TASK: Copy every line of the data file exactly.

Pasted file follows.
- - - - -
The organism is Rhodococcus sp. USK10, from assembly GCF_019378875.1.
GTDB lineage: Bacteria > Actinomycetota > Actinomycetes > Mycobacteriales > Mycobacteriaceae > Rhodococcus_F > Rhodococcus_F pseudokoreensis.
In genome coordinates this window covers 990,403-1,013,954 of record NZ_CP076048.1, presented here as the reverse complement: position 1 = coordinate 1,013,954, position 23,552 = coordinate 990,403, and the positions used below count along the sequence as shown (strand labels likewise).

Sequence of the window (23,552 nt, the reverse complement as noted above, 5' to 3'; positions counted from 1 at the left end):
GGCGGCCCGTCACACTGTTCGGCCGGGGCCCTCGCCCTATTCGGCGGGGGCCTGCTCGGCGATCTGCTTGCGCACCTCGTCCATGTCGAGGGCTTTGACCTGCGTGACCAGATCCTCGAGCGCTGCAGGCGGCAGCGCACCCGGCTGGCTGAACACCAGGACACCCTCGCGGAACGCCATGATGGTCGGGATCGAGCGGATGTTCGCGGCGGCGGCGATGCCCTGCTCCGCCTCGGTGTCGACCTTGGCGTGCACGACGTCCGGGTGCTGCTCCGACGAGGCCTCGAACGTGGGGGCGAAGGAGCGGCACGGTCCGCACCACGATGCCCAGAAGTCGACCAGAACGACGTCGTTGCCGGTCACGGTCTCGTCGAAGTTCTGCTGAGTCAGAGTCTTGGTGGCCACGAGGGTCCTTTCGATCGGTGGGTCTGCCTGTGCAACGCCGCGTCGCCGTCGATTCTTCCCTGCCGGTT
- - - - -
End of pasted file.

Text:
The organism is Rhodococcus sp. USK10, from assembly GCF_019378875.1.
GTDB lineage: Bacteria > Actinomycetota > Actinomycetes > Mycobacteriales > Mycobacteriaceae > Rhodococcus_F > Rhodococcus_F pseudokoreensis.
In genome coordinates this window covers 990,403-1,013,954 of record NZ_CP076048.1, presented here as the reverse complement: position 1 = coordinate 1,013,954, position 23,552 = coordinate 990,403, and the positions used below count along the sequence as shown (strand labels likewise).

Sequence of the window (23,552 nt, the reverse complement as noted above, 5' to 3'; positions counted from 1 at the left end):
GGCGGCCCGTCACACTGTTCGGCCGGGGCCCTCGCCCTATTCGGCGGGGGCCTGCTCGGCGATCTGCTTGCGCACCTCGTCCATGTCGAGGGCTTTGACCTGCGTGACCAGATCCTCGAGCGCTGCAGGCGGCAGCGCACCCGGCTGGCTGAACACCAGGACACCCTCGCGGAACGCCATGATGGTCGGGATCGAGCGGATGTTCGCGGCGGCGGCGATGCCCTGCTCCGCCTCGGTGTCGACCTTGGCGTGCACGACGTCCGGGTGCTGCTCCGACGAGGCCTCGAACGTGGGGGCGAAGGAGCGGCACGGTCCGCACCACGATGCCCAGAAGTCGACCAGAACGACGTCGTTGCCGGTCACGGTCTCGTCGAAGTTCTGCTGAGTCAGAGTCTTGGTGGCCACGAGGGTCCTTTCGATCGGTGGGTCTGCCTGTGCAACGCCGCGTCGCCGTCGATTCTTCCCTGCCGGTT